Don't give up but I do suggest using local eggs or your own until you have it better to save you some money...shipped eggs are expensive and have so so hatch rates at best.
  4. mountainwhisper

    mountainwhisper Chillin' With My Peeps

    Dec 6, 2010
    Southwest Virginia
    wow that was alot of info in two replies [​IMG] Thanks so much for sharing your thoughts with me. I want to correct any problems so we don't have a repeat issue. My 6 and 2yr old are devastated over not having any chicks. It was a long three weeks for them and me lol. I will certainly take both of your replies to heart and correct any problems that you hit on. Thanks!


    Oct 17, 2008
    this sounds alot like what is happening to my new chicks right now...hatched 8 ..6 died before making it to the brooder 1 died last night after making it to the brooder. i was wondering if maybe there was a batceria in the incubator from my first hatch. because this happened to me about a month ago. i hatched 13 out of 15 and before the second day all were dead.
  6. HBuehler

    HBuehler Chillin' With My Peeps

    Jun 30, 2009
    Lebanon TN
    Always bleach or oxine your bator between every hatch or your asking for trouble.Hot water bleach and a toothbrush for every corner and spot you can reach.That saying your hatch rates will go down with a styro bator isn't true...we use 5 of them non stop and have super hatch rates.
    Check the battery in the thermometer your using..I change mine every other hatch if I need to or not..had a bad hatch it was reading correctly but it was actually low..those chicks cost me more than the battery so now I just keep it new.I also use a back up in many of my bators.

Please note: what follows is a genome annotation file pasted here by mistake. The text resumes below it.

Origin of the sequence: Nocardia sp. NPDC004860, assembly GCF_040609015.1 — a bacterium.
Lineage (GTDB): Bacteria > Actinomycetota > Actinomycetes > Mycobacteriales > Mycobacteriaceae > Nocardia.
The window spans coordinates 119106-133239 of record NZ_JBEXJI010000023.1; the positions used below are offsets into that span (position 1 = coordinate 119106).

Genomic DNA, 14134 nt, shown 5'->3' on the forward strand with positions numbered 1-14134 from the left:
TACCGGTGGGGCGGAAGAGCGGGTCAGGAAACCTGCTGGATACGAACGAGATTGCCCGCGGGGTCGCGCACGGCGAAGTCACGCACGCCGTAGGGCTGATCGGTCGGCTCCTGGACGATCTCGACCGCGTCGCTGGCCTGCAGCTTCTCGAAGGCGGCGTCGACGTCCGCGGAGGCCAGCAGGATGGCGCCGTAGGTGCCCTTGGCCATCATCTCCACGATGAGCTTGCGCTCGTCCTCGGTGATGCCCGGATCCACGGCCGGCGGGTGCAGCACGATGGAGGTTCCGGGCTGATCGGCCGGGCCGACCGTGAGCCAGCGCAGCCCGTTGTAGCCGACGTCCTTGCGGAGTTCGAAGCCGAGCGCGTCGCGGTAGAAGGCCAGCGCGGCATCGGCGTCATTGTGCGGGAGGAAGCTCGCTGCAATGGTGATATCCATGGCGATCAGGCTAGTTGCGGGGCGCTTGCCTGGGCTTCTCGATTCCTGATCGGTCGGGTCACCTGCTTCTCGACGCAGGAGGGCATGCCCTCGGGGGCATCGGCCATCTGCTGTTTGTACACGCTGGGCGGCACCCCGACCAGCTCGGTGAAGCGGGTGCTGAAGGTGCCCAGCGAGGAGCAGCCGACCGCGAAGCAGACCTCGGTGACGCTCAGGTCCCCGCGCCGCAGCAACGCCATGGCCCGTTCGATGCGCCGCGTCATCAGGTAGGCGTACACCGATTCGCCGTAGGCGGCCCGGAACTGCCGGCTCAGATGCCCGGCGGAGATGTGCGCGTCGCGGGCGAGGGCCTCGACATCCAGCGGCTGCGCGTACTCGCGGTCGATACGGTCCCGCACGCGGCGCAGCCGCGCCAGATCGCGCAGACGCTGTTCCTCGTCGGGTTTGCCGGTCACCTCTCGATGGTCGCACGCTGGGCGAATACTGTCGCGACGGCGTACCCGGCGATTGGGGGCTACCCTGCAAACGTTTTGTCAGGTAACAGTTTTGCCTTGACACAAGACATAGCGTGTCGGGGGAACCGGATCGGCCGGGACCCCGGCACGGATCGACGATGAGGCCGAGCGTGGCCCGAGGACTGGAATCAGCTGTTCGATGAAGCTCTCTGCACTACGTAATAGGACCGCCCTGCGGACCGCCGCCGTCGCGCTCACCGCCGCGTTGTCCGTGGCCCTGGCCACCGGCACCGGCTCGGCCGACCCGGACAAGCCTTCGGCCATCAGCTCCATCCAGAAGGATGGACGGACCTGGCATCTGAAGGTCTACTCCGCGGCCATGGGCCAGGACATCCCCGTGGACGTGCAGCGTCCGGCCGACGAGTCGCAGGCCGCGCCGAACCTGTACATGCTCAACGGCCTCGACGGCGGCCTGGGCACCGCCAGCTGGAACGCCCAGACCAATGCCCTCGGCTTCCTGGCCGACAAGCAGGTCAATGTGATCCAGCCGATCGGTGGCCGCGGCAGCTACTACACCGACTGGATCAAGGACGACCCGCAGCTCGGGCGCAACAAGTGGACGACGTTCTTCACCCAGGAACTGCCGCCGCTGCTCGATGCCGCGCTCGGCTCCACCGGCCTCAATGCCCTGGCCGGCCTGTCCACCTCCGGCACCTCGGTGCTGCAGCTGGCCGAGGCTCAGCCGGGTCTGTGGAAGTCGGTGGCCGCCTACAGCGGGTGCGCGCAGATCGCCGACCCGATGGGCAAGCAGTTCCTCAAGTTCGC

You will loose chicks no matter what you do...it's a part of it but when your loosing high numbers then it is something that needs to be corrected...from the bator to are they piling in the brooder? Are you bringing them in disease from outside? One by one you have to eliminate the possibilities. Remember when handling the chicks where have you been? We don't wear the same shoes in our basement and hand sanitizer is by the chicks at all times.
    We had an excessively hot summer and found our animals water had a higher bacteria count than normal..still safe but we lost a few more chicks than I liked...went to bottled water and the problem was solved.Safe for large animals and people(we have RO on our water though) doesn't mean ok for a tiny chick.We also went to bottled water in the bator and went back to 100% hatches..was down to 80 or so and that's not acceptable here.
    After you have exhausted all look at the condition of the parent birds..ok better to do this first make sure they are bug free outside and inside.Worms and mites on parent stock will result in weaker chicks.Shipped eggs you have no idea and it's out of your control.
    Just finished a small batch of bantam Ameraucana chicks last night one more before my Christmas hatch then no more until New Years..a week without hatching I will have withdrawls [​IMG]
  7. al6517

    al6517 Real Men can Cook

    May 13, 2008
    I think feed is also very important when it comes to hatching and I don't mean chick feed. What you feed and they quality of feed you give your breeding birds you intend to hatch is critical. If I plan on hatching my breeders are always put on a high 28% or beeter feed for at least 1 mo before collecting eggs. A healthy parent breeder group, makes for healthy better chicks. You may also want to bone up on tweeking your hatching knowledge as this is always a plus.